The next time you catch a full-of-himself newspaper journalist bitching about bloggers ripping him off or a publisher bellyaching about his intellectual-property rights being violated by pajamaed parasites, wave a printout of this column in his face and knee him in the groin.
According to media scholar Brendan R. Watson, bloggers writing about local public affairs do not rely primarily on established media for most of their source material. Watson, a University of North Carolina-Chapel Hill media scholar, is presenting his paper this week at the Association for Education in Journalism and Mass Communication conference (“Bloggers’ Reliance on Newspaper, Online, and Original Sources in Reporting on Local Subjects Ignored by the Press”).
Watson originally selected 330 public-affairs blogs in 92 cities that were independent of ties to traditional media outlets, commercial operations, chambers of commerce, and politicians. From that group, he culled at random 100 blogs for study, and from each blog he plucked 10 posts from 10 random days in 2009 and parsed their contents for their sources.
In the 1,000 blog posts examined, bloggers used 2,246 sources, of which only 517 were from traditional media, and Watson found that local public-affairs bloggers are more likely to depend on original sources—documents, government databases, shoe-leather reporting (interviews, eyewitness reports, etc.)—than on media sources. “Additionally, when these bloggers do use traditional media sources, they are also likely to use additional, non-media sources,” Watson writes.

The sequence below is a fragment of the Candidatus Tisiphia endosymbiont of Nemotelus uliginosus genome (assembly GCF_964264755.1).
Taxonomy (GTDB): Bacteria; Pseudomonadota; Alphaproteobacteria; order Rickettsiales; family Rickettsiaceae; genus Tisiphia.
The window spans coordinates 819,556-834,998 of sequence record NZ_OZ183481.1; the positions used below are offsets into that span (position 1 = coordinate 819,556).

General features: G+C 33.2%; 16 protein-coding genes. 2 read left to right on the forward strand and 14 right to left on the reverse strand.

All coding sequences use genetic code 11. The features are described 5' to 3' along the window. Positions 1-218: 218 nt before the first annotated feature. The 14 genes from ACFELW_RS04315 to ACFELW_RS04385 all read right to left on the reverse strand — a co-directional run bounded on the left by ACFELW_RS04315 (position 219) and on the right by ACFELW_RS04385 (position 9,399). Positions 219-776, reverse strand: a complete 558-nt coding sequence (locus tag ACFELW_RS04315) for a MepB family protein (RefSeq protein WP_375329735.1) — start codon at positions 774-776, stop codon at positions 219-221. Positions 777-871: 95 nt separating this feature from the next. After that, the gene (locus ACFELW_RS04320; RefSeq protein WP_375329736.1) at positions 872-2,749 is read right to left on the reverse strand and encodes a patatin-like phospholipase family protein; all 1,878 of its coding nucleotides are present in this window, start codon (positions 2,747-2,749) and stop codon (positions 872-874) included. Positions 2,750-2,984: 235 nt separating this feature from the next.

The bloggers studied use significantly greater numbers of traditional media sources when writing about nonlocal topics, but as Watson notes, their use may be analogous to a local paper’s use of a news wire to cover nonlocal news: Neither has the resources to collect nonlocal news.
Locally, the fact that bloggers’ use of news media sources to discuss subjects frequently ignored by the news media—and the frequency with which bloggers write about these subjects—also says something about how local public affairs place blogs may complement newspapers as a source of local information. The contributions of local public affairs place bloggers has been masked by an overestimation of their reliance on the traditional news media.
While Watson’s work won’t erase the popular image of freeloading bloggers sucking the fat out of media heavyweights, it may help reset the argument about what local bloggers really do. Here’s hoping that his paper finds publication in a journal soon. Now, please excuse me while I print out this column, stretch my kicking foot, and go on the prowl for those bitching journalists and their bellyaching publishers.
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